Katherine P. on May 6, 2010
I've been unemployed for a little over two years now. That said, I was diagnosed with Stage III cancer during my last job. I worked through it without telling anyone until I was rushed into emergency surgery. Two surgeries back to back, in fact. The doctor gave me six weeks leave for EACH surgery but I returned to work after only 2 days following the first surgery and then 4 days following the second surgery because I didn't want to lose my job. No one even knew I had cancer except my direct boss.
Here's the kicker. Three weeks after healing from both surgeries and receiving a clean diagnosis from the doctor, my job was suddenly "redefined" into three new roles and I found myself unemployed with no severence, no advance notice and no justification. I had perfect attendance, no vacations, no PTO time taken other than the combined 6 days following two emergency surgeries over a period of 6 weeks and had worked over 70 hours a week for over a year.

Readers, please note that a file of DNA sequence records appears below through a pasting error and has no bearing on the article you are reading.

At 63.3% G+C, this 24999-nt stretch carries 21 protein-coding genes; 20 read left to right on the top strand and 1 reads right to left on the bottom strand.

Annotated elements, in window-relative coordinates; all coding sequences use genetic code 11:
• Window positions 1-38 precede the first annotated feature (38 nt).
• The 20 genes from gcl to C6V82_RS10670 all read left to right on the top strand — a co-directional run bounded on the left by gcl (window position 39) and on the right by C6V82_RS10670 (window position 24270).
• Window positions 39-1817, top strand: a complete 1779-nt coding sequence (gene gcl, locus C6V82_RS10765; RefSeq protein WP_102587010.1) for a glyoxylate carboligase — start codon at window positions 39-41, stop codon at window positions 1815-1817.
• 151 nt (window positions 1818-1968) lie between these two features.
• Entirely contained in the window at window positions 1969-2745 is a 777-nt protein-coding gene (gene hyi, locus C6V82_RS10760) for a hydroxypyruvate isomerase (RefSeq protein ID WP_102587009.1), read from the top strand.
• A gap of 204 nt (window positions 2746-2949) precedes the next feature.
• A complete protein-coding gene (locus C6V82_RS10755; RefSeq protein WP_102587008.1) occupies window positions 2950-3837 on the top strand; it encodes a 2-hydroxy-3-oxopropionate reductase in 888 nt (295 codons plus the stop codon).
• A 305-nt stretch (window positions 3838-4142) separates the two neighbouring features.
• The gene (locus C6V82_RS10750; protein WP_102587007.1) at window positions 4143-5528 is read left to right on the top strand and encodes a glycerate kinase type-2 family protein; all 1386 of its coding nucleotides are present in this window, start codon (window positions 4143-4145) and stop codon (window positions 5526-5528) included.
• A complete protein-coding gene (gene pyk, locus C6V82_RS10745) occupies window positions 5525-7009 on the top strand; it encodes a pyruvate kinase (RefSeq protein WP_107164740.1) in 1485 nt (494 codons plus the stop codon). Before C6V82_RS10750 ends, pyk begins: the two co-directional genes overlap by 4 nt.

Understanding that leaving a job after a relatively short tenure can raise questions regarding "cause" (fired???), I chose to put the reason for my departure under the dates worked in an effort to be proactive in alleviating any misconceptions/concerns before they arise. (Two other companies closed due to the economy so this one employer isn't, unfortunately, the only short tenure I've had which is why I decided to include the reason for my departures). As pertains my last job, I wrote "Reason for leaving: Position downsized following winning battle against cancer. Subsequent relocation to ...) in an effort to communicate my perseverence and good health. Some people tell me they think it's a great idea to include the reasons for departure while others tell me to leave such discussions until the interview. The problem is that I'm not getting any interviews and without the opportunity to explain it looks like I was terminated for "cause" or am "flighty". I wasn't and I'm not. What are your thoughts?